Temperature non-equilibrium means that the electron temperature can be cooler than the ion temperature. This has important consequences as the electron temperature is easier to measure, but the internal energy is dominated by the ions. With X-IFU the ion temperatures can be measured through the thermal line broadening at the edges of some SNRs, as in the center line broadening will be dominated by different velocities from different parts of the shell. The ion temperatures are also interesting as efficient cosmic-ray acceleration by SNRs shocks may lead to lower ion temperatures (as the internal energy will now be divided between hot plasma and cosmic rays). On the topic of cosmic-ray acceleration, some relatively young SNRs are dominated by X-ray synchrotron radiation. This radiation itself does not need X-IFU to characterise its spectrum, however, X-IFU is important to find signatures of thermal emission, which can be more easily picked up by high resolution spectroscopy. The thermal emission will be used to estimate the plasma densities, which is notably needed to model the gamma-ray emission from these young SNRs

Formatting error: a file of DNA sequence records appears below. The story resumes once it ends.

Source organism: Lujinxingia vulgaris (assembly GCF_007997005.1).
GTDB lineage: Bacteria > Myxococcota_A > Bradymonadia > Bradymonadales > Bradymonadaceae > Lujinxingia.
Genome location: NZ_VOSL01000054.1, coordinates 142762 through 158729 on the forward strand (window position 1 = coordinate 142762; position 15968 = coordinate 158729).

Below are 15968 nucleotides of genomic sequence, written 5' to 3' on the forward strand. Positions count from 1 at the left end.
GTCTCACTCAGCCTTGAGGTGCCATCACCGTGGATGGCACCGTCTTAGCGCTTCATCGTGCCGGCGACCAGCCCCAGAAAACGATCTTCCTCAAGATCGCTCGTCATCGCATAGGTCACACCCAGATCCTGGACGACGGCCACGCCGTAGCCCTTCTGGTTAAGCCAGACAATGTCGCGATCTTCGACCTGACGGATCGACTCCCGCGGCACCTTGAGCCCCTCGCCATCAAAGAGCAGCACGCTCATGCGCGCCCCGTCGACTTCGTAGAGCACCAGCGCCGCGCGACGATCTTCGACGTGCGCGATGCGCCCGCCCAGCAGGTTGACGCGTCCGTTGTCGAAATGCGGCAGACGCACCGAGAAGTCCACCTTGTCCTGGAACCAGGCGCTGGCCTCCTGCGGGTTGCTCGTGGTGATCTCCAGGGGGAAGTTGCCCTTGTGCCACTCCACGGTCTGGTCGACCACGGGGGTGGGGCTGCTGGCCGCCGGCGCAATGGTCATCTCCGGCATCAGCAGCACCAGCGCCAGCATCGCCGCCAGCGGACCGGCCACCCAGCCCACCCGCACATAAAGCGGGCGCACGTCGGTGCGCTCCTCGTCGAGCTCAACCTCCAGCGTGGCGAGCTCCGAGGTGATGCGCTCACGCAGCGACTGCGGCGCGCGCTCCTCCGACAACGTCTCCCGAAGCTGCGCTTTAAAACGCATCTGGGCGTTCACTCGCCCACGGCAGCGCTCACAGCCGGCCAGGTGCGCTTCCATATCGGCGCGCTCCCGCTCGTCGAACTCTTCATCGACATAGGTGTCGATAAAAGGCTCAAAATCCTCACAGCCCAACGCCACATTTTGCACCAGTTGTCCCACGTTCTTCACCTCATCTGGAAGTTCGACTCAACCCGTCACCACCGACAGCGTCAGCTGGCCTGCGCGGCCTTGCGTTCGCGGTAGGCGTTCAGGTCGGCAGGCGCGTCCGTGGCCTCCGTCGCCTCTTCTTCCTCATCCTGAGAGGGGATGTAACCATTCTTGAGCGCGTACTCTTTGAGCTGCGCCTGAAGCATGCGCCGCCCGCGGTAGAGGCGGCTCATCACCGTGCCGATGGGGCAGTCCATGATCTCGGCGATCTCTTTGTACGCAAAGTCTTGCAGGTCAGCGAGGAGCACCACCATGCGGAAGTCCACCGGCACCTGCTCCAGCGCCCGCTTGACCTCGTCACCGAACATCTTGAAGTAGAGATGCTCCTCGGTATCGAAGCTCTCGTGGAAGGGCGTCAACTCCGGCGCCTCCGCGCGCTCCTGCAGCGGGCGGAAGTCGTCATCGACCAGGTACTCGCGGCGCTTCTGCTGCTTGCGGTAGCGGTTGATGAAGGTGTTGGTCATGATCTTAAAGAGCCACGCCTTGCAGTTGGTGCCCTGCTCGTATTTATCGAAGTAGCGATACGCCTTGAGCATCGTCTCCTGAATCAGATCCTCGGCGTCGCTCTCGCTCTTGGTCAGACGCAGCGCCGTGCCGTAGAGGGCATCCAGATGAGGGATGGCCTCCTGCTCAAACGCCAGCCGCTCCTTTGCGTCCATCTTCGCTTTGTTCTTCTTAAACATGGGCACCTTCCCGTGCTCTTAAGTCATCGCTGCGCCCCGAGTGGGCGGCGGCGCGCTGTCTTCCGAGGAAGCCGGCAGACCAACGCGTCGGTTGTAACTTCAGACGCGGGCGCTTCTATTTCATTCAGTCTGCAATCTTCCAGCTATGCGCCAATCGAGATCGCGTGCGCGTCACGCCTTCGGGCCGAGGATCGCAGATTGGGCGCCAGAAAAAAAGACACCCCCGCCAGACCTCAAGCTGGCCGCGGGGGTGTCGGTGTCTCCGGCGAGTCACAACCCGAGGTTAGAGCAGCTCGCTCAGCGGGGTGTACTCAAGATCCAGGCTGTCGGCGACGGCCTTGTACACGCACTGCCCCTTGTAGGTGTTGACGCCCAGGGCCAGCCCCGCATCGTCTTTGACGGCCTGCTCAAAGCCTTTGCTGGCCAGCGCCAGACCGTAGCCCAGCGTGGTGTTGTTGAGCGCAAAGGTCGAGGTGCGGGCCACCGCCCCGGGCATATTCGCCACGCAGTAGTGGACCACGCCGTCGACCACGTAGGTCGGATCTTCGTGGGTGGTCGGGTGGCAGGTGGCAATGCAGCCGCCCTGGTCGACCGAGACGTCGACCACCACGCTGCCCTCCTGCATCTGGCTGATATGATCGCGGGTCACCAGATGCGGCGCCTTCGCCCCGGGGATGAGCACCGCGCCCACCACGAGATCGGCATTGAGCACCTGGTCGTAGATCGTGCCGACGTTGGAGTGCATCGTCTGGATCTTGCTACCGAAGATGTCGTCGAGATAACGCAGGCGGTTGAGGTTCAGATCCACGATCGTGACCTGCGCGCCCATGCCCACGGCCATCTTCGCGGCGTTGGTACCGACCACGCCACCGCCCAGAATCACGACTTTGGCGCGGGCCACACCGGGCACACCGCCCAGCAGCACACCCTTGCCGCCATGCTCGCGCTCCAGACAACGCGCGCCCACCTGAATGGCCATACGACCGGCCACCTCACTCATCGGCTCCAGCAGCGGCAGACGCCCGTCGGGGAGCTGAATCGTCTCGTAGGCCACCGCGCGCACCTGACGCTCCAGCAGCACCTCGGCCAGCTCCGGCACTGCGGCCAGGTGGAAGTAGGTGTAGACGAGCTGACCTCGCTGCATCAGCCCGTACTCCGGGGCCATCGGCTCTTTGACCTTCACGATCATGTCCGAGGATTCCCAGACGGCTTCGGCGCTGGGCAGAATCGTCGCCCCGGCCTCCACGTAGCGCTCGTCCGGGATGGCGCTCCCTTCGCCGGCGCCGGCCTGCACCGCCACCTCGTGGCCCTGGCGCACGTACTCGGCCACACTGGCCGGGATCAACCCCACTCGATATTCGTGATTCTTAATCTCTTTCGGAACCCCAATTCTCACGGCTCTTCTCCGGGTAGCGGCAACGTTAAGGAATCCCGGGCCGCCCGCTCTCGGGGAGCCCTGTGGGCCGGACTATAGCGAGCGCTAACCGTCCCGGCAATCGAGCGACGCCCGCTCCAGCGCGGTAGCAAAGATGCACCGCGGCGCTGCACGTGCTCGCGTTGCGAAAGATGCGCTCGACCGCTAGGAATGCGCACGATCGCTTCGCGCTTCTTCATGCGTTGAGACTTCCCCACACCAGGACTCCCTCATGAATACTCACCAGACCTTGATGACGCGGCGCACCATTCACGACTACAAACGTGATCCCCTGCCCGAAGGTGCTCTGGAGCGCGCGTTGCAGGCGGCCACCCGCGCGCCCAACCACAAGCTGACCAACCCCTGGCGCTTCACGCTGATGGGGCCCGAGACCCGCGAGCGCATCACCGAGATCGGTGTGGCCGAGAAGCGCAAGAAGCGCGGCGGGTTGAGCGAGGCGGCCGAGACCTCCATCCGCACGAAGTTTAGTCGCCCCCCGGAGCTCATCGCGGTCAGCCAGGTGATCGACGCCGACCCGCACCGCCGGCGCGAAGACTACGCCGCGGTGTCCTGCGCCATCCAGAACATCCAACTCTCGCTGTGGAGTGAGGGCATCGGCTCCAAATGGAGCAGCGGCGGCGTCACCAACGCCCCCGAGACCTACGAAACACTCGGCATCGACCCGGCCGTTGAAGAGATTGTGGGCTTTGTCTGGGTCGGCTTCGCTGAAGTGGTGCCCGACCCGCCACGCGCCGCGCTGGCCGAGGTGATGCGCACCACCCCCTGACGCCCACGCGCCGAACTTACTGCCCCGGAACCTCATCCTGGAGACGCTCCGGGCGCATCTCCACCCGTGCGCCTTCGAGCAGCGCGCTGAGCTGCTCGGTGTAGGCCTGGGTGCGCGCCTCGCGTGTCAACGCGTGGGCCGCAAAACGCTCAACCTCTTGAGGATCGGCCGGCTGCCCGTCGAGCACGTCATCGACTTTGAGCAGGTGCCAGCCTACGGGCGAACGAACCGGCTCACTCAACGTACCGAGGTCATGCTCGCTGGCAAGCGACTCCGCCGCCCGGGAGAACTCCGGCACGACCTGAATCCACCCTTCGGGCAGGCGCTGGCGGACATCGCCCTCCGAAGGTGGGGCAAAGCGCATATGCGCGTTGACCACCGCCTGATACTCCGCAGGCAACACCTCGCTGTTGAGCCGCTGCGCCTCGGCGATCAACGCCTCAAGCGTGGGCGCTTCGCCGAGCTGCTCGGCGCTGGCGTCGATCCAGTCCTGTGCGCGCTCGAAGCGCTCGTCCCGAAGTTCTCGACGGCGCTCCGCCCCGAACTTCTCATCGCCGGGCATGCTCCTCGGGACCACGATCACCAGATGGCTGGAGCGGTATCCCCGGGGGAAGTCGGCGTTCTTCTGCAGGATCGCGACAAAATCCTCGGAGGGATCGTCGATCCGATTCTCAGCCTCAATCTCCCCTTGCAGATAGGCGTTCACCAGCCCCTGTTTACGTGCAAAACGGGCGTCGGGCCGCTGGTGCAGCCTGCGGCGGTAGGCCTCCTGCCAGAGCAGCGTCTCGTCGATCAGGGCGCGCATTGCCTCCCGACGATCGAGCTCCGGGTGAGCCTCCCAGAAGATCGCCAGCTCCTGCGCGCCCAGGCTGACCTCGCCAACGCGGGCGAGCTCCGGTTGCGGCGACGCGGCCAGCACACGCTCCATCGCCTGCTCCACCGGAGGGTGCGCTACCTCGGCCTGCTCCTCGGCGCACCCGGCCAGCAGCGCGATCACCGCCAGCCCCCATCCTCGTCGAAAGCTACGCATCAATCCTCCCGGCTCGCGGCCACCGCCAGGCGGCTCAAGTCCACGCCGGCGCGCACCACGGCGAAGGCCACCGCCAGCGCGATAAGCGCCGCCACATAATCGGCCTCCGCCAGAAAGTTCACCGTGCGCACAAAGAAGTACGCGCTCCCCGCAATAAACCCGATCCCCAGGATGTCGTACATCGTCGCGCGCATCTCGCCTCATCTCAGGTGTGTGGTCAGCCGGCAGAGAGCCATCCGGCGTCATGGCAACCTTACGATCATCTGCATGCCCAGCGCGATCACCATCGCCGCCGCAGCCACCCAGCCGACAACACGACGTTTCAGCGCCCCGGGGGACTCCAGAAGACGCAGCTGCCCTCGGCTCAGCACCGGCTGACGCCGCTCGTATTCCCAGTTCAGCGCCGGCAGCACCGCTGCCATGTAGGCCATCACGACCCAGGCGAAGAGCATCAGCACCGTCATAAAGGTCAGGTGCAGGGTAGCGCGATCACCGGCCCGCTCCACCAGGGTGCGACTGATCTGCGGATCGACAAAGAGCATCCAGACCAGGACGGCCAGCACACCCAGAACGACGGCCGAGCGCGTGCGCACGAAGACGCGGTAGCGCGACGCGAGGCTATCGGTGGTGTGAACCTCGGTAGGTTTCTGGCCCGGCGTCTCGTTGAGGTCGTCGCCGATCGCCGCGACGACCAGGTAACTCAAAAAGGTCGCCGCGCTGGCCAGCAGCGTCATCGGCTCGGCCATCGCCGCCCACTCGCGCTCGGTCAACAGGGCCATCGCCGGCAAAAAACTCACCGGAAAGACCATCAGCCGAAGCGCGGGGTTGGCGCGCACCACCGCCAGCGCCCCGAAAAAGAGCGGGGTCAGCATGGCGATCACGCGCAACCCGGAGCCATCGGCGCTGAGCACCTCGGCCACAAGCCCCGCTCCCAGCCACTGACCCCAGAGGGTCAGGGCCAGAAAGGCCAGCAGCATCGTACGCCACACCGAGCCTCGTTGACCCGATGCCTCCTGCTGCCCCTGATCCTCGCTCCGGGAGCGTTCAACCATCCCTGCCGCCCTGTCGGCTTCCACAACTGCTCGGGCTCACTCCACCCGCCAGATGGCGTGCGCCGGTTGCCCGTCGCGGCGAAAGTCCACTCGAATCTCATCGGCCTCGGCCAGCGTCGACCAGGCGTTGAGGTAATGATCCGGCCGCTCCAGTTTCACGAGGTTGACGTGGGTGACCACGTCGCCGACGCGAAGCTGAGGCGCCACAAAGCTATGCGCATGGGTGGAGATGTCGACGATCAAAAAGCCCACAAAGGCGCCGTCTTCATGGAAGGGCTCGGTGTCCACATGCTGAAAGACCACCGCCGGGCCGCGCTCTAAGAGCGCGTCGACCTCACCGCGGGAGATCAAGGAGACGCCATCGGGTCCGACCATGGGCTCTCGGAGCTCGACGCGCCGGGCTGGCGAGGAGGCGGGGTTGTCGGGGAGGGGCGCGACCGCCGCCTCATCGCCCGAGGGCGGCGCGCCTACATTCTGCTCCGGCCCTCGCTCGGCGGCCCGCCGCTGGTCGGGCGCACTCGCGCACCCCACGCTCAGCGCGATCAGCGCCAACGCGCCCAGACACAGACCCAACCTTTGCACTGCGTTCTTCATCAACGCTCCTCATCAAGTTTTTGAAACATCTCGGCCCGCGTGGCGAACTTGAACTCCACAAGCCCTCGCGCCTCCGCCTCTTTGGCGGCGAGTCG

Athena will have a fast Target of Opportunity (ToO) observation capability enabling observations of transient phenomena within hours of the trigger. Transients will be very much at the focus of astrophysics by the late 2020s, thanks to facilities like the LSST in the optical, SKA in radio or the all-sky Gamma-ray monitors like SVOM or others. X-IFU observations of some of these triggers will reveal critical astrophysical information on these sources (e.g., on high-z GRBs), extending into the high-energy domain the observations at longer wavelengths.
Likewise, at the end of the next decade, one may expect that gravitational wave sources will be located to an accuracy that will enable follow-up observations with Athena. Coalescing compact objects in binaries (involving at least a neutron star, with a stellar mass black hole or another neutron star) are expected, during their runaway orbital decay due to gravitational radiation, to produce electromagnetic radiation related to the energetic outflows generated. A relativistic jet may form and produce a short gamma-ray burst, followed by an X-ray to radio afterglow lasting from hours to days. So far no such X-ray counterpart has been found, despite extensive searches (Ref. 94 for a review of the follow-up observations of GW150914). Likewise for high redshift GRBs, X-IFU observations of the X-ray counterparts of compact binary gravitational wave sources would shed light on the nature and properties of their progenitors, their energy output in electromagnetic form, as well as on the properties of their host galaxies and circumstellar environments (see Ref. 95 for a review).